Is there a Correlation between Salivary and Serum Hormone Levels?

There have been several arguments and questions raised about the accuracy and validity of hormone levels measured in saliva versus serum/plasma and what is the correlation, if any, between the two. Numerous studies have established a significant correlation between serum and saliva for hormone measurements. Worthman et al16 measured salivary and serum estradiol levels in women and found that free levels of estradiol in saliva and serum are strongly correlated (p<0.0001). De Boever 17 found a good correlation between paired saliva and serum progesterone in healthy women during the regular menstrual cycle (p<0.001). In 2007, Arregger et al18 found that salivary testosterone levels positively correlated with free serum testosterone in eugonadic men (r=0.92, p=0.0001). The study concluded that salivary testing can be used as a non-invasive approach to the diagnosis of male androgen deficiency.

What are the Advantages and Disadvantages of Saliva Testing?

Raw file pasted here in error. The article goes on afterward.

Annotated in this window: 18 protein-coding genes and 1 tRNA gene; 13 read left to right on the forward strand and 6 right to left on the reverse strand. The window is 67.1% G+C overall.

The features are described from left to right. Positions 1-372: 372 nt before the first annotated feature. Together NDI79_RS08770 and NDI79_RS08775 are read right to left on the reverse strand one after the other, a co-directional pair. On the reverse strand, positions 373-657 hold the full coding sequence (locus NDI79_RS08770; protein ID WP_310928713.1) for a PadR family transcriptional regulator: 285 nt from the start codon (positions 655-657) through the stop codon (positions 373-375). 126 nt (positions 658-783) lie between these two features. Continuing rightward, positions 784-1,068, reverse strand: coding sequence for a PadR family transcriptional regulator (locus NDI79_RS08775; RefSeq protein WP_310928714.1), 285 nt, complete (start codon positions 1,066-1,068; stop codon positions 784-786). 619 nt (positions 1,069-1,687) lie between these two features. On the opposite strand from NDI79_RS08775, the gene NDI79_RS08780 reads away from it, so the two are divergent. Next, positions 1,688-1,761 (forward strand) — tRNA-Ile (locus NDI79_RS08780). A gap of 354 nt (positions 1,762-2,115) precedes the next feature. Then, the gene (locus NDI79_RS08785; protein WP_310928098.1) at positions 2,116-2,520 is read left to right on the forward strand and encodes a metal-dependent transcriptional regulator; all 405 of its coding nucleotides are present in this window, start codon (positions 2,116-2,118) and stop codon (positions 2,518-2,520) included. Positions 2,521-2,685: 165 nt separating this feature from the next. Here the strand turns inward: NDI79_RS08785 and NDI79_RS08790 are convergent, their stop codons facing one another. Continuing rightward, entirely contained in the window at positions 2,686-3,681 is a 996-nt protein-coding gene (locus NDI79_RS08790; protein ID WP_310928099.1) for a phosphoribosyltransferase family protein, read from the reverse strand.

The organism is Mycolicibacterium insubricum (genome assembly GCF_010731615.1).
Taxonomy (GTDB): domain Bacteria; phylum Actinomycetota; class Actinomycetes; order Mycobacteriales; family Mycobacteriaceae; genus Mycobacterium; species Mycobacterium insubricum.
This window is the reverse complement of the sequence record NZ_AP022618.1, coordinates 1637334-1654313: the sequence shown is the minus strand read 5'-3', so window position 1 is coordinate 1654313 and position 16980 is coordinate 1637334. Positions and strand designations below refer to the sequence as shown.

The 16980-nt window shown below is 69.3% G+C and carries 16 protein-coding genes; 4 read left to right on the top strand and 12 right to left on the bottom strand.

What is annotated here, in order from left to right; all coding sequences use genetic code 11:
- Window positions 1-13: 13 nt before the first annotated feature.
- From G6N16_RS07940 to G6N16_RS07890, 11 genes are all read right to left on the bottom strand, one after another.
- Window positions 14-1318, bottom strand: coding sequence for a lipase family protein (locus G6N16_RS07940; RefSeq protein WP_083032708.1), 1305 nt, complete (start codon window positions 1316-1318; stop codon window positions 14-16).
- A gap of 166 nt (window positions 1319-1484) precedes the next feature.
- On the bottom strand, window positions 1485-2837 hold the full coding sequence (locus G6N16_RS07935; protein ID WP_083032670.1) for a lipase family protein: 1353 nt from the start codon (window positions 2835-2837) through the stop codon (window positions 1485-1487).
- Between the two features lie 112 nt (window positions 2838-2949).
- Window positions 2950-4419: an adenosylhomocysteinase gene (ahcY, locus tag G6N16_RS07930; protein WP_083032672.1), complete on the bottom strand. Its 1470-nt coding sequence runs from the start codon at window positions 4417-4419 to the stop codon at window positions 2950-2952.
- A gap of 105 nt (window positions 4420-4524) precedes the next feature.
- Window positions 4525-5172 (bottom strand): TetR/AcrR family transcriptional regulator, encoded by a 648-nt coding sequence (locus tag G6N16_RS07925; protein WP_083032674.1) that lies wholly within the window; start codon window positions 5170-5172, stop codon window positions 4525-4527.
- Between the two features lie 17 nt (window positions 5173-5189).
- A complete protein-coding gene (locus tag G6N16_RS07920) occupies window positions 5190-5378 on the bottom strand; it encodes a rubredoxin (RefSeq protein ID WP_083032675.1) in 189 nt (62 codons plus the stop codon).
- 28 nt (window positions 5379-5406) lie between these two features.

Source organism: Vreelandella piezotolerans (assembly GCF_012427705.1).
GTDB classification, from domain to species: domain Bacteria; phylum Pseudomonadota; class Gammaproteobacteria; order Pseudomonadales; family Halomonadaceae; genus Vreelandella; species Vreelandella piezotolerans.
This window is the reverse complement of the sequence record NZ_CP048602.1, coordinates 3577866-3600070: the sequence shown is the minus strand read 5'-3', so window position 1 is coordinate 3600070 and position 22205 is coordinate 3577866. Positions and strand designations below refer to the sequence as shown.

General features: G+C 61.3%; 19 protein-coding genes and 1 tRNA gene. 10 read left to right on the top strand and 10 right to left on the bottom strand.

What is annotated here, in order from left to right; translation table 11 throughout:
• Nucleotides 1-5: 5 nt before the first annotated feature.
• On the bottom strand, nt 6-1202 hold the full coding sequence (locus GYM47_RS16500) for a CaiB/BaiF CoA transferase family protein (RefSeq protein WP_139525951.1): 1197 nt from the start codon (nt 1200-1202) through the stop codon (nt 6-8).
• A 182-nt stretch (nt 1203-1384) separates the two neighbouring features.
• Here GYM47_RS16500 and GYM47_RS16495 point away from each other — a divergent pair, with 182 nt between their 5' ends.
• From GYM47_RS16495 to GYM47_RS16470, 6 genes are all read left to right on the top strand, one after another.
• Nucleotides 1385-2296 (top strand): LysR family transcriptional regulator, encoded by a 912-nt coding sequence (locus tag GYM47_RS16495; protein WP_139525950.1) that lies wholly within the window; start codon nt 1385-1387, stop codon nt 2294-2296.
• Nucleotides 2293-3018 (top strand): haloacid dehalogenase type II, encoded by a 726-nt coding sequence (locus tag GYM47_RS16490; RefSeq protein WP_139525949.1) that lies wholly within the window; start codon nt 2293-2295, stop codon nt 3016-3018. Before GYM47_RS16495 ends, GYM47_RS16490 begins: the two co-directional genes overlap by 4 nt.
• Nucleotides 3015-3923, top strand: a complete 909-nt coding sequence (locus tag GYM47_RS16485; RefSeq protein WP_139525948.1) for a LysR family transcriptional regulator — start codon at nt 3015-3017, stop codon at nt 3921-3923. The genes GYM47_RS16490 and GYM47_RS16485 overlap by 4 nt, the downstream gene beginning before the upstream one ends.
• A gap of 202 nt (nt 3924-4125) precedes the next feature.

The major advantage of saliva testing is that it offers stress-free and non-invasive sample collection, which is suitable for pediatric, time-shift and behavioral studies. Specimen collection does not require any special training or equipment and subjects can collect their sample anywhere and any time in their own privacy and convenience. In addition, it has been well established that steroid hormone levels measured in saliva reflect the circulating level of free steroid rather than total levels, most of which are confounded by the presence of several binding proteins19. It is important to clearly understand which fraction of hormone (free or bio-available) is being measured by saliva testing. Free unbound hormone in blood underestimates the total bioavailable fraction, because it is not just the free hormone in blood, which is being delivered to the tissues. Protein-bound hormone in circulating blood is being delivered to the tissues in varying amounts, depending upon the type of hormone and the tissue. However, hormone levels in saliva represent the bioavailable fraction available to the tissues. Since this is the hormone fraction that has already been delivered to salivary glands and then diffused passively into saliva. Therefore, measuring free hormone in saliva is a better measure of the bioavailable fraction as compared to the free or protein-bound hormone in circulating blood, which “might” be delivered to the tissues.